All professional students preparing for assessments in management accounting need a clear awareness of how behavioural patterns are often shaped by the budgetary process and why behavioural aspects are more to the fore in budgetary control than in any other management accounting technique.
A budget was once defined by CIMA as “a plan expressed in money. It is prepared and approved prior to the budget period and may show income, expenditure and capital to be employed.
It may be drawn up showing incremental effects on former budgeted or actual figures or compiled by zero-base budgeting.”
Budgetary control is defined as ‘the establishment of budgets relating the responsibilities of executives to the requirements of a policy and the continuous comparison of actual and budgeted results, either to secure by individual action the objectives of that policy or to provide a basis for its revision.”
To quote a phrase used in Kaplan texts: “Budgets have an impact on people and people have an impact on budgets.”
The functions of budgetary control are:
• Planning and coordination.
• Authorising and delegating.
• Communicating and motivating.
• Evaluating performance.
This process is often seen as a source of conflict and managers may have differing perceptions of the nature and purpose of the technique. So how do the above functions aid managers in achieving their objectives?
• Planning provides a coordinated approach in the short term. A framework of responsibility is set; without this planning managers’ objectives would be unclear. A coordinated approach to planning enables managers to have a wider perception of the organisation as a whole.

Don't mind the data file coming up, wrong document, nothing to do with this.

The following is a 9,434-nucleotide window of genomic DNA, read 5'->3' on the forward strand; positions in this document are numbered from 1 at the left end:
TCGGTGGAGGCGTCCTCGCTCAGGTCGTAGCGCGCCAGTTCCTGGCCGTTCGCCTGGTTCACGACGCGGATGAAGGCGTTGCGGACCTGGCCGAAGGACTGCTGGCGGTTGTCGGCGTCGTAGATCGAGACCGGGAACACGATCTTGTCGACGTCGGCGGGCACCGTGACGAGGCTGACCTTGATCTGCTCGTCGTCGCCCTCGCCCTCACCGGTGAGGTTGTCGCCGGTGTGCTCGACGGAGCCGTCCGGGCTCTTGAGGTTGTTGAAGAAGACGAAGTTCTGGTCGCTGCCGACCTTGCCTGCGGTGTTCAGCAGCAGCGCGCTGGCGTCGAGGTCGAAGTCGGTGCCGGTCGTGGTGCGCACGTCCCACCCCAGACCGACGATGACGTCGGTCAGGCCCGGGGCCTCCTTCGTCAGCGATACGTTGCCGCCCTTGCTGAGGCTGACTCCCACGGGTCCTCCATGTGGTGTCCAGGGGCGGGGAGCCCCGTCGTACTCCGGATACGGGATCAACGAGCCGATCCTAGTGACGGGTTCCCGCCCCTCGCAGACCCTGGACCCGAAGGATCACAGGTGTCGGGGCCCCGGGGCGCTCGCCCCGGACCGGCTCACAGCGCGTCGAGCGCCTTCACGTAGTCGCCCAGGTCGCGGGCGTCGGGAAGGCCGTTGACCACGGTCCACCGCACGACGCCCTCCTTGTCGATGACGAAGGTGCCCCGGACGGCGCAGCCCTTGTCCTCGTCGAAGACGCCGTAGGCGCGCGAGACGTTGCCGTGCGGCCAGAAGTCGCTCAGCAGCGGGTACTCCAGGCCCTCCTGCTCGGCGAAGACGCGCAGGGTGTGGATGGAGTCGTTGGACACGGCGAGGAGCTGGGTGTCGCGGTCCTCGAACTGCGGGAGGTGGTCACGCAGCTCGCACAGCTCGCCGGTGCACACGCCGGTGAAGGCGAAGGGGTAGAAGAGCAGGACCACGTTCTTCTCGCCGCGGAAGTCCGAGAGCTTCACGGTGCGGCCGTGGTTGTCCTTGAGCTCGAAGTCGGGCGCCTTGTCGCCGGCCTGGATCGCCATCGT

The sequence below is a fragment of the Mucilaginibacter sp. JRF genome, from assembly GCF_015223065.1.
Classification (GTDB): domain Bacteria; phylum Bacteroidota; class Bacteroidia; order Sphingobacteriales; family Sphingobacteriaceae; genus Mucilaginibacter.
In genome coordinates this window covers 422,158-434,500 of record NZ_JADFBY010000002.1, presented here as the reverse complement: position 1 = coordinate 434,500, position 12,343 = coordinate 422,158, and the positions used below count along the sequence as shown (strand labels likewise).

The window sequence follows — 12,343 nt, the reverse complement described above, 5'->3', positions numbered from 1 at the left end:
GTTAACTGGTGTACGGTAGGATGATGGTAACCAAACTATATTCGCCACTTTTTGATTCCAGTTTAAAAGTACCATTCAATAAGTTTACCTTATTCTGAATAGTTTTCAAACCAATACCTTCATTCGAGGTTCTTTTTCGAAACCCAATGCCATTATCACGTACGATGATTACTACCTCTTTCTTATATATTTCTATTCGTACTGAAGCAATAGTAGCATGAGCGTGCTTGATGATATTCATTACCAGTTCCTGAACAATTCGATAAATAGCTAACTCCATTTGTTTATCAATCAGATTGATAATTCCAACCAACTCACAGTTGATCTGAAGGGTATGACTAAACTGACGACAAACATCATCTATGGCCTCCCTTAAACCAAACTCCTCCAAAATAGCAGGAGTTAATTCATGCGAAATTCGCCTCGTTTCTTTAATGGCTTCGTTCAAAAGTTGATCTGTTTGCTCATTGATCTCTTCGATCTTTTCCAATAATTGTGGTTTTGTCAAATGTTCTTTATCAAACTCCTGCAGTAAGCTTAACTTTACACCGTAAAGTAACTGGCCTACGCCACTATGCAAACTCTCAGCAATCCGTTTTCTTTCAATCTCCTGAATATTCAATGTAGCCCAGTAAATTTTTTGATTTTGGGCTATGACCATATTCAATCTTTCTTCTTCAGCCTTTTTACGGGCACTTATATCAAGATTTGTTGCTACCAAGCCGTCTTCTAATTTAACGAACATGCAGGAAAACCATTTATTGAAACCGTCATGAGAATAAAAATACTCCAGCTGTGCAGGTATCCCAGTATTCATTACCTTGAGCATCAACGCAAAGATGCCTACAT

• Authorising and delegating bestows power on people and may be interpreted by some as permission to ‘spend the budget’ rather than ‘spend up to the budget’.
• Communicating and motivating are vital elements – an effective system of budgetary control will encourage and develop good communications within an organisation and aid management in performance enhancement.
Budgets underpinned by sound planning technique should motivate individual managers towards achieving their objectives and those of the wider corporate plan.
• Evaluating performance is achieved by timely presentation of results within the responsibility accounting framework, focusing on variance accounting.
Management performance is thus judged on a timely and regular basis. Using exception techniques, managers can control the operations for which they are ultimately responsible.
• Control simply focuses on operational control, once defined by CIMA as “the management of daily activities in accordance with strategic and tactical plans”.
Researchers and writers agree there are three areas that often encounter problems:
• Budget setting.
• Budgets as targets.
• Budgets as performance indicators.
Budget setting is usually characterised as either ‘imposed or participative’. In some organisations setting budgets is the sole responsibility of the senior management team. They communicate their plans to their subordinates using a top-down process. Often, the managers responsible for implementing the plan have little or no participation in the budget setting process and this can have an adverse effect on management attitudes and behaviour.
The opposite approach is one of full participation in the process which can:
• Lead to more realistic and achievable targets.
• Improve coordination and communication across the organisation as a whole.
• Increase management commitment to objectives.
Budgetary targets must be set at acceptable and achievable levels so that the managers are motivated to achieve their personal objectives, thus enhancing performance and contributing to the overall achievement of corporate plans.
Imposed budgets often set targets that are too difficult to achieve and managers are discouraged by these unattainable standards and so become de-motivated.
Performance evaluation provides feedback for ongoing managerial decision making. Such reporting needs to be timely and to possess the attributes of:
• Understood by the user.
As providers of financial information it is our duty to assist in this process.
For managers to be assessed on their performance by the budgetary control and variance accounting process they need to understand and have the confidence in the reports they receive – otherwise conflict will arise.
• Dr Philip E Dunn is a freelance author and technical editor for Kaplan and Osborne Books